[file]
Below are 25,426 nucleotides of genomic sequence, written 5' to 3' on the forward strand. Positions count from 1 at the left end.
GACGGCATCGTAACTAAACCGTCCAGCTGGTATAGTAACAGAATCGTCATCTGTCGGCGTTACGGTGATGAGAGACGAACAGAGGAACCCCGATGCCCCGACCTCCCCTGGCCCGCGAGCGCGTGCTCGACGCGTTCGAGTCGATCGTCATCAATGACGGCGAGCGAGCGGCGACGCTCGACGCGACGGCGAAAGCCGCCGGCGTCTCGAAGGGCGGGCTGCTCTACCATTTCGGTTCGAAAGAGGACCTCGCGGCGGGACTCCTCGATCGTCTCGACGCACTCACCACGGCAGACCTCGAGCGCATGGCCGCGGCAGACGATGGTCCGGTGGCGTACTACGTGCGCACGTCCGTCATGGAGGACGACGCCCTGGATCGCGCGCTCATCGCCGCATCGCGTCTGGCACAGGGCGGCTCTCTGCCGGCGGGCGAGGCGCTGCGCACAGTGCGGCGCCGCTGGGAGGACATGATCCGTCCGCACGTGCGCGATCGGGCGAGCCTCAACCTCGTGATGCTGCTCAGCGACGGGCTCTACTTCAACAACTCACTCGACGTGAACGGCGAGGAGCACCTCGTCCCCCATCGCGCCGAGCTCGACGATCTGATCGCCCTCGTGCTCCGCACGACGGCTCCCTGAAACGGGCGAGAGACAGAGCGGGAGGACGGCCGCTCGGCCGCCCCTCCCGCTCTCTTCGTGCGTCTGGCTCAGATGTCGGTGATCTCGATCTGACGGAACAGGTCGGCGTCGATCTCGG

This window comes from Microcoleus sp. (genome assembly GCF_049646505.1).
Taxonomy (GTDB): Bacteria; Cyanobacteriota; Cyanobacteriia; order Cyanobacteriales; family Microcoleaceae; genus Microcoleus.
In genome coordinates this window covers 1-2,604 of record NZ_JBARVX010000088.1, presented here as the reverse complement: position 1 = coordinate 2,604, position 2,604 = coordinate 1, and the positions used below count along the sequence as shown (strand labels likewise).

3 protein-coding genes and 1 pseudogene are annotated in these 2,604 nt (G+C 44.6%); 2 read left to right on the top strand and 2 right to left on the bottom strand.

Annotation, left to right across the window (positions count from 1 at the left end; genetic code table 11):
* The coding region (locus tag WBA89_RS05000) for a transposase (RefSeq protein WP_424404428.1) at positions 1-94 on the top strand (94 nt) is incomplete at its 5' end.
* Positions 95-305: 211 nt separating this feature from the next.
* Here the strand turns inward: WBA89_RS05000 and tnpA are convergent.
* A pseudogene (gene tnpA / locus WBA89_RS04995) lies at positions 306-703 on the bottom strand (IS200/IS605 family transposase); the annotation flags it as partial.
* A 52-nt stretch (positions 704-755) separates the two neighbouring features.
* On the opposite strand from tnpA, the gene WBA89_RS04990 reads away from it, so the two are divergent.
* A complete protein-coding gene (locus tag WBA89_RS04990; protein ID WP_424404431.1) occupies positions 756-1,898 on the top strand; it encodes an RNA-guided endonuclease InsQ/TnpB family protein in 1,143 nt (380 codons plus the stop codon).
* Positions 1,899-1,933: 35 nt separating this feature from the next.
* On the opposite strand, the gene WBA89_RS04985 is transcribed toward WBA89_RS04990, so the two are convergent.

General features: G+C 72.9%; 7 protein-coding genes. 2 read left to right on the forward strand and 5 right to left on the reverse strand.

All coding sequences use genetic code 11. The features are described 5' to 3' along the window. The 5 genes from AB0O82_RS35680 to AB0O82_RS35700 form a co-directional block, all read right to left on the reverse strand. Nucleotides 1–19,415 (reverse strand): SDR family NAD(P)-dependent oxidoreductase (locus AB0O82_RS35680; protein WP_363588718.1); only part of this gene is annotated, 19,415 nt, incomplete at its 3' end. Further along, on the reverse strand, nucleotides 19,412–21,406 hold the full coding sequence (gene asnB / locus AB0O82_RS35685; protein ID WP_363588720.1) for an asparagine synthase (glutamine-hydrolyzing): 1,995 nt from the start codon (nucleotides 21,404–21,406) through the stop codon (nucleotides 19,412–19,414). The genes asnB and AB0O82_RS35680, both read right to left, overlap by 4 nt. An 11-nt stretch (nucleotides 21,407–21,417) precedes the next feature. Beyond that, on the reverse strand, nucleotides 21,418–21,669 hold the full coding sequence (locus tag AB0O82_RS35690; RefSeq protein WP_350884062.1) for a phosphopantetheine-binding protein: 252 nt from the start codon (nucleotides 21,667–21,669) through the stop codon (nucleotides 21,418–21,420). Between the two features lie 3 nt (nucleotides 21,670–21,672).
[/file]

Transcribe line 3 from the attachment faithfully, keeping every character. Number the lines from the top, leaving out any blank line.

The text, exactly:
This window comes from Microcoleus sp. (genome assembly GCF_049646505.1).